The next performance was centered around Laura Intravia, this time arriving on stage with a flute and dressed as her alter ego "Flute Link." Her performance was of one of her own arrangements, a Legend of Zelda flute duet set above some techno-y background music. The performance was as interesting to watch as to listen to, with Laura acting increasingly irritated with Navi (the second flute part) floating over her shoulder and culminating in poor Navi being thrown across the stage. I managed to snap a photo with the talented Laura after the show (she's the one on the left, of course).

After Laura's performance, one of the more unique aspects of Video Games Live took the stage. A gentleman who'd won the earlier Guitar Hero competition was invited on the stage, and Tommy went to fetch his electric guitar. The contest winner was presented with another challenge: earn 250,000 points on the Guitar Hero: Van Halen song "Jump" on Hard while Tommy and the orchestra played along in real time. Of course, the contestant and audience demanded Expert instead. Again, the audience support during the performance was amazing, with a veritable explosion of cheers as the contestant finally broke 250,000 in the last few seconds in the song. Definitely one of the most entertaining acts.

Tommy and guitar remained on stage for the next few acts, which included medleys of Mega Man and Halo as well as the renowned Final Fantasy VII piece "One Winged Angel" (which the audience predicted even before Tommy announced the title). All were very well-arranged, although I do think Tommy's heavy electric guitar sound distracted from the music a bit, particularly for the Halo medley. After a false "show end" and a bizarre interlude of a Mass Effect "Vigil" recording, Tommy and Emmanuel returned to the stage to put on a rockin' Castlevania arrangement. Another false ending and singing "Happy Birthday" to Laura later (yep, it was her birthday xD), Tommy announced the real finale: Chrono Trigger.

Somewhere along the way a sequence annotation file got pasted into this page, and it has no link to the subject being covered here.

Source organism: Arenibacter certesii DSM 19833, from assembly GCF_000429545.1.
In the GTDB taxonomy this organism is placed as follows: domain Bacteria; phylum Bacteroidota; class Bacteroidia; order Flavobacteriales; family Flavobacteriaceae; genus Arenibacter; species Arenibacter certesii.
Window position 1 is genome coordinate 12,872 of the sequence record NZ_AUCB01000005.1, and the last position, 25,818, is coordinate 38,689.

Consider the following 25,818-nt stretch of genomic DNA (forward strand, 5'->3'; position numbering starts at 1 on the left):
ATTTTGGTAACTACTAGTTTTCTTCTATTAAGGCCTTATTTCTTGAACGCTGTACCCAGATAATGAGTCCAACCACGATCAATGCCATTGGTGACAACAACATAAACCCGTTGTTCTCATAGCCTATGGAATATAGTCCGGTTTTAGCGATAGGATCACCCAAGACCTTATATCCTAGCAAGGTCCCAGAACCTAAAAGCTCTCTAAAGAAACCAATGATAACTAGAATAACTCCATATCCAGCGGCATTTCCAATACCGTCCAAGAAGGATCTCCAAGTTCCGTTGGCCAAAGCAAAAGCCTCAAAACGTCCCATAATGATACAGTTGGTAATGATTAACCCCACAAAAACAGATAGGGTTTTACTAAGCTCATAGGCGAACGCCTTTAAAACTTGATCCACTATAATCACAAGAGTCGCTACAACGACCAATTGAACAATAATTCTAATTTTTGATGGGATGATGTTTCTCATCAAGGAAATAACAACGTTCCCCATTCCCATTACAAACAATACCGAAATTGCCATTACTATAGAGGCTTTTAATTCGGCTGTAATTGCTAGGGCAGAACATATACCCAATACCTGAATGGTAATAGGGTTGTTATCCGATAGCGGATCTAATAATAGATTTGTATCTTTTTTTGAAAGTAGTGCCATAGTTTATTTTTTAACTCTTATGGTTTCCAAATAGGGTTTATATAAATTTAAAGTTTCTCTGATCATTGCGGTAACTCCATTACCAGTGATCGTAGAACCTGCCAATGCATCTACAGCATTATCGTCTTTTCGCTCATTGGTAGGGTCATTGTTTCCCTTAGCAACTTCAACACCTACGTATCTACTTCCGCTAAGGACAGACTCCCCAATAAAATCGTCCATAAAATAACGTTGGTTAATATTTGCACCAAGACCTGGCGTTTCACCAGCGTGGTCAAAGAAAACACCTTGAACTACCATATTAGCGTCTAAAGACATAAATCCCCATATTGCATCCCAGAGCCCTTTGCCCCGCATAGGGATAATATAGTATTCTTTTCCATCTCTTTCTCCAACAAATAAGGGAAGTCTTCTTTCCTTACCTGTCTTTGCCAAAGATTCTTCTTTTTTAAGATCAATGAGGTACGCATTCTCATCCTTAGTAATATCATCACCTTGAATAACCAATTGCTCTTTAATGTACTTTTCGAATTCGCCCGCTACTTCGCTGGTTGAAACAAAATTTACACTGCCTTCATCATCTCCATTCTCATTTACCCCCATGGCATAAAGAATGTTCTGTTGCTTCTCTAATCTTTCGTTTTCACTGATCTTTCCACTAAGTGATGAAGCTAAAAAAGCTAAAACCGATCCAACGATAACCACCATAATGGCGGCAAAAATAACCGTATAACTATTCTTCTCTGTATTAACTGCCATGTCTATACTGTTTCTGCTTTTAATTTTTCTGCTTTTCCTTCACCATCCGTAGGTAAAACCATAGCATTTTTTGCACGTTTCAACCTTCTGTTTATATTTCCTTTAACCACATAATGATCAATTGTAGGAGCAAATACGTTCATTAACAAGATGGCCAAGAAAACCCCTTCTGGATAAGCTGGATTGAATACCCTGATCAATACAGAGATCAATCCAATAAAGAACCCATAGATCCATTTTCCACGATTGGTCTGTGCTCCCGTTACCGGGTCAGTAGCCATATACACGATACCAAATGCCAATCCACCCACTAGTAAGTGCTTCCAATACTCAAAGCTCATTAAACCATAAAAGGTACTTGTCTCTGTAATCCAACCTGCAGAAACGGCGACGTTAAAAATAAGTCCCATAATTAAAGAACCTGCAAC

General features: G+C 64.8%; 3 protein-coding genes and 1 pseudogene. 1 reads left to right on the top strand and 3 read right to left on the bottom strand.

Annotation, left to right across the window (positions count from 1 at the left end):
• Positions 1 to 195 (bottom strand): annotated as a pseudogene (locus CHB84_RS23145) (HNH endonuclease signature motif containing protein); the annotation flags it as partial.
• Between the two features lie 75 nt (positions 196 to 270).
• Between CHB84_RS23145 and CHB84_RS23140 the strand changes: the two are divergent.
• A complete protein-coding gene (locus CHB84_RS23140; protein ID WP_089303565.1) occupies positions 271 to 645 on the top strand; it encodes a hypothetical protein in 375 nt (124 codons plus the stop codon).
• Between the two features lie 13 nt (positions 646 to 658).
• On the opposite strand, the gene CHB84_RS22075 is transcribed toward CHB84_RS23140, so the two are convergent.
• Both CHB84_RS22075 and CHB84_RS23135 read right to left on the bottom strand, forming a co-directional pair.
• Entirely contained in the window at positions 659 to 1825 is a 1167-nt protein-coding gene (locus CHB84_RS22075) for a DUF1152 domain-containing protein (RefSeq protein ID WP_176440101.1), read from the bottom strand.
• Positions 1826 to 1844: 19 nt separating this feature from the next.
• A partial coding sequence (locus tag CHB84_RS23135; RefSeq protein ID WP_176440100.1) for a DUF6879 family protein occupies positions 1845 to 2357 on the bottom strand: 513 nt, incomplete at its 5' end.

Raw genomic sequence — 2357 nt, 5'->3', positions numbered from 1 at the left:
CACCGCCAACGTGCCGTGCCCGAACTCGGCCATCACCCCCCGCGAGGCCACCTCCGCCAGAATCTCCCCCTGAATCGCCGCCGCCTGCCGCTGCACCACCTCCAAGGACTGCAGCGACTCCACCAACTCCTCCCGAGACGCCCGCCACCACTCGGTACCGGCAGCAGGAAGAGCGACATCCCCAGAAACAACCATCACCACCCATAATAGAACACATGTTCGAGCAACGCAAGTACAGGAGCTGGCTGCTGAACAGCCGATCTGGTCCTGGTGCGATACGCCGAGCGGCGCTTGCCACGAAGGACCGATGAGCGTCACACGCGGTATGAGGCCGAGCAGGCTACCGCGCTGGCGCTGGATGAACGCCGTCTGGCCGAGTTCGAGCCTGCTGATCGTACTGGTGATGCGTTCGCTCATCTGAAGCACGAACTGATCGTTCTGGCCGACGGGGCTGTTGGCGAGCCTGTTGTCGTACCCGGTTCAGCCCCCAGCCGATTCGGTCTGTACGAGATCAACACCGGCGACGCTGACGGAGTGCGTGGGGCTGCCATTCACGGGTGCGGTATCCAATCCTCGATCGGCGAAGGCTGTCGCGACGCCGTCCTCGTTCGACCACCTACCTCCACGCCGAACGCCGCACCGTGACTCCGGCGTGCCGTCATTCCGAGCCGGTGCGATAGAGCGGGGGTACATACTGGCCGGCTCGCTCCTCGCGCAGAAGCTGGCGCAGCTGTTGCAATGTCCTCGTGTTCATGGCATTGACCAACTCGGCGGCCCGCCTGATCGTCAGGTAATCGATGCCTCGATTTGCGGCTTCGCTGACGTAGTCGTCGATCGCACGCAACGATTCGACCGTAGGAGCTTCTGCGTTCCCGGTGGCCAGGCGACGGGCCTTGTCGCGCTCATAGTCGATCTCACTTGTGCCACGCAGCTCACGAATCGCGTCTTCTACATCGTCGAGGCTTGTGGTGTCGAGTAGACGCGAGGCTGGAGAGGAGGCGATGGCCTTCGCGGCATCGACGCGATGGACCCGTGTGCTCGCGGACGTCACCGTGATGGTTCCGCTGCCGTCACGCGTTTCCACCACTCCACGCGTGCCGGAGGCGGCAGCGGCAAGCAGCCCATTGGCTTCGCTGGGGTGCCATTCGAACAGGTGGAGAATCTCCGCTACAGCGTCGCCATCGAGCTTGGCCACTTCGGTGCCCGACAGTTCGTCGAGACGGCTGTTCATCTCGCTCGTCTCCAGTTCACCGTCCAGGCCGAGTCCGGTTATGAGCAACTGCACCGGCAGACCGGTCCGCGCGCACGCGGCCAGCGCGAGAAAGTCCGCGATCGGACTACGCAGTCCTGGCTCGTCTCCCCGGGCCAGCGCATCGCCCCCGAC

The Chrono Trigger finale was definitely my favorite selection of the evening. Although I wasn't familiar with the original source material, the brilliant acoustic arrangement was gorgeous (especially considering its 16-bit origins), and the orchestra played with great passion. My lackluster recording below captures only a fraction of its beauty, but it is nonetheless a great fraction.

Overall, the show was wonderful, and it was great to be able to meet the composers/conductors/musicians after the show, as well. Most of my issues stem from my own unfamiliarity with the source material as well as the fact that I'd seen Video Games Live once before and was familiar with many of the selections. I do wish they'd chosen to showcase more obscure-game music like Afrika's, but I also understand the need to play pieces like Halo and "One Winged Angel" for the numerous fans of those popular games. All things considered, I still had a blast, and I'm sure those in the audience more familiar with the source material would have enjoyed it even more. Whether or not you've already seen it before, Video Games Live comes highly recommended. :)